I’ve never been on a diet before. I’ve always had the firm belief that they don’t work, and that if you want to change your body you need to change what you do with food and exercise permanently and be happy about those changes. A diet makes me think of having to constantly watch myself, calorie-count and feel guilty about wicked deliciousness. That’s just not for me. And a diet seems to have a beginning and an end, which doesn’t help much in the long term. However, after watching Eat, Fast and Live Longer my husband and I are trying the 5:2 diet. Let’s face it, it’s really hard to watch that doco and not try the 5:2 diet.
If you’ve missed the details of this pop-culture-embraced fad (let’s be honest), the idea is that on two days a week you cut your calories to a quarter of your daily allowance: around 500 for women, 600 for men. That’s basically it. If you lose too much weight, you shift to 6:1, with only one lean day.
There seems to be growing evidence that calorie restriction reduces unhealthy fat, enhances brain function, reduces ‘bad’ cholesterol, improves insulin sensitivity and lowers IGF-1. But, when I say ‘growing’ I should also say limited regarding wide scale human studies. Which makes us guinea pigs. Something I do like about 5:2 dieters I’ve seen online is their interest in having blood tests done prior to and during their dieting. Perhaps because many are turning to it with problems beyond weight-loss. Many people are finding and demonstrating positive changes this way, but ‘many’ does not mean all.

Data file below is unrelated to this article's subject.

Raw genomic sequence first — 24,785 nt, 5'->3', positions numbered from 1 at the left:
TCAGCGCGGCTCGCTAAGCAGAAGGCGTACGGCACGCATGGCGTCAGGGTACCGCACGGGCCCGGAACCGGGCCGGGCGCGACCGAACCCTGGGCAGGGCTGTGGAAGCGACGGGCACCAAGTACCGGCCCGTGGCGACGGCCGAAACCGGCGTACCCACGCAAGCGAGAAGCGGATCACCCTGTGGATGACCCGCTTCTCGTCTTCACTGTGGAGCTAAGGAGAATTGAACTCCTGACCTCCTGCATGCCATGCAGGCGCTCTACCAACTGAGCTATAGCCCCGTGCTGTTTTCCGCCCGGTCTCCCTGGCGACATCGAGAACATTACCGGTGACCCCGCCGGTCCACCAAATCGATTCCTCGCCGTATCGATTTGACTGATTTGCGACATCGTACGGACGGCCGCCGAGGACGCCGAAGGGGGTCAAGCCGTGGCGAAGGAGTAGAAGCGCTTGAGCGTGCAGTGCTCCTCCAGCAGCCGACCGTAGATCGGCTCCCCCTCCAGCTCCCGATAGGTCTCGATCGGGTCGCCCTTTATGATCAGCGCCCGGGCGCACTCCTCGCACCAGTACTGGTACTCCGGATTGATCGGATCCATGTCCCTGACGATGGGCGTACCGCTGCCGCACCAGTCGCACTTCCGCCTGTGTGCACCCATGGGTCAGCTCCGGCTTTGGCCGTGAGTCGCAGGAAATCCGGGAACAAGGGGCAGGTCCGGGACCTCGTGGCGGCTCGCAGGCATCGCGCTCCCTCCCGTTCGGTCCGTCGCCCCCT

The first week I tried it was a big surprise, more for the mental effect than the physical. I was just shocked at how much food is around. It’s everywhere in a first world country. The house is full of it, even when you feel there’s ‘nothing to eat’. It’s everywhere you go and so many of our social gatherings are focused on it. I suddenly felt very humbled and a little appalled at how rich we are. I don’t mean this in a ‘holier than thou’ kind of way, because I did absolutely stuff all about this little epiphany, but it left me feeling pretty solemn.
Eating less made me realise that I needed less. We all need less, but it seems to be hard for us to shed the primitive urge to fill up while the going’s good, just in case finding food is a challenge tomorrow. Guess what? For middle class Australians, it never is. And that’s true for many of us. I think we all have a bit of that almost supernatural ability (so developed in me when I was pregnant), to assess any display of food and instantly locate the highest calorie item. That just makes sense from a survival perspective. It doesn’t really make sense when food is constantly plentiful.
We’ll see whether this ‘fad’ diet lasts for us. It’s going to be an interesting experiment.